What You’ll Make

How much money you can make depends on several factors. The first is how much wood you can get. An average dismantled pallet should yield 10 boards and two and a half stringers. On average, if you dismantle 400 pallets per day, you should have enough recycled lumber to make 300 pallets per day.

You may have to buy some stringers because most used stringers that are recycled are less than 48 inches. Recycled stringers that are longer than 48 inches can be cut down, but they also will have to be notched. (A single-head notching machine costs about $3,500 to $8,000 or more.)

Other factors include how much cutting is required, and how many stringers can be recycled and how many are bought.

How Many People

You can have a pallet recycling business with only five people. It requires one person to run the dismantler, one person to run the unstubber, one person to trim the lumber, and one person to build the pallets. One person is needed to operate a forklift — you may want your supervisor to run the forklift. Your priority should be to keep the machinery running as much as possible.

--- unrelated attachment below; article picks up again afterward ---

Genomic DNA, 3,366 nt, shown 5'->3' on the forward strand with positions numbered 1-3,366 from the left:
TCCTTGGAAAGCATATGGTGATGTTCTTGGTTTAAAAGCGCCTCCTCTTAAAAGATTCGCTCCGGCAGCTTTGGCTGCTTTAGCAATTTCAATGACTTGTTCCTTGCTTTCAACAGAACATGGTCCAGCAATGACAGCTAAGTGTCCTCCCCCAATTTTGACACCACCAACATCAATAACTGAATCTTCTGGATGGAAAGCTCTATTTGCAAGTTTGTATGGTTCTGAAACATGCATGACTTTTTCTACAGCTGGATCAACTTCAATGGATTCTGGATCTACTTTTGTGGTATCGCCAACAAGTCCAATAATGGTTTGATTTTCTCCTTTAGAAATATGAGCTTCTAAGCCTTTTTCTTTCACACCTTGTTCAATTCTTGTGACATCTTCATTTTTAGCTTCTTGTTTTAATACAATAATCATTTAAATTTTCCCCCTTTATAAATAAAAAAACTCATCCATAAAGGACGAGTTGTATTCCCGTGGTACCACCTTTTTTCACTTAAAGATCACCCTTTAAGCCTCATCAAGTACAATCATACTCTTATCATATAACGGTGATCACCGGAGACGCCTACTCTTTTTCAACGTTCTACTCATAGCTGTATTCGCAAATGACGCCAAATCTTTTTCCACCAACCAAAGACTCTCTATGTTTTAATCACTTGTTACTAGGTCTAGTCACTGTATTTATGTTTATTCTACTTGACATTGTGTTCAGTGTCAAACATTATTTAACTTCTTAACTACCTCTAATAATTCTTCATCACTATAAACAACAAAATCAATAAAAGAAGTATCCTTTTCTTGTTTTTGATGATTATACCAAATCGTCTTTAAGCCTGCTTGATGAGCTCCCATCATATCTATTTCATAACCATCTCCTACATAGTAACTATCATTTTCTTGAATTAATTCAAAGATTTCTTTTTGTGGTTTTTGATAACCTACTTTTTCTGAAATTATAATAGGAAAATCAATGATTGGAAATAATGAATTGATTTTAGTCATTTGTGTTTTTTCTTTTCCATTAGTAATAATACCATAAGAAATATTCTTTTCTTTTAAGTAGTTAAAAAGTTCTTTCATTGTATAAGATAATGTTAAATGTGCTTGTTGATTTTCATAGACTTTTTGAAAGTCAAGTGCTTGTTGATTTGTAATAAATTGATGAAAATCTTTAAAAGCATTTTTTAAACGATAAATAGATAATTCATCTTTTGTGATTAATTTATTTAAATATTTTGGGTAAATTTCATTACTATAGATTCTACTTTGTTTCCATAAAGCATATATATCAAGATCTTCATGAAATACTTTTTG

With as little as two men, a dismantler, a chop saw, and an unstubber, it is still feasible to dismantle between 700 and 800 pallets per week. The recycled material can be used to produce between 500 and 600 pallets per week. At an average price of $5 per pallet, this level of production would generate between $2,500 and $3,000 per week. This is a pretty good living, but it will not be an easy living. It can be done, but it requires a lot of physical labor.

Wood from Where?

One of the newest and easiest sources of wood is the local landfill. Landfills don’t want pallets. You should be able to make an arrangement with them to stack the pallets off to one side somewhere for you to pick up later. Pick them up every day.

Check with local businesses, such as nurseries and warehouses. You will find some that have pallets stacked up out back. There usually will not be many GMA pallets. Some of these businesses will want you to haul their scrap pallets away. If all you are getting is scrap, you should charge them for your services. Unwanted but useable pallets can sometimes be obtained at no cost, but 50 cents each is reasonable for mixed pallets.

What Else?

You need an area at least 30-feet by 30-feet. You also will need an air compressor. The company that you buy nails from will supply your power nailing tools for free.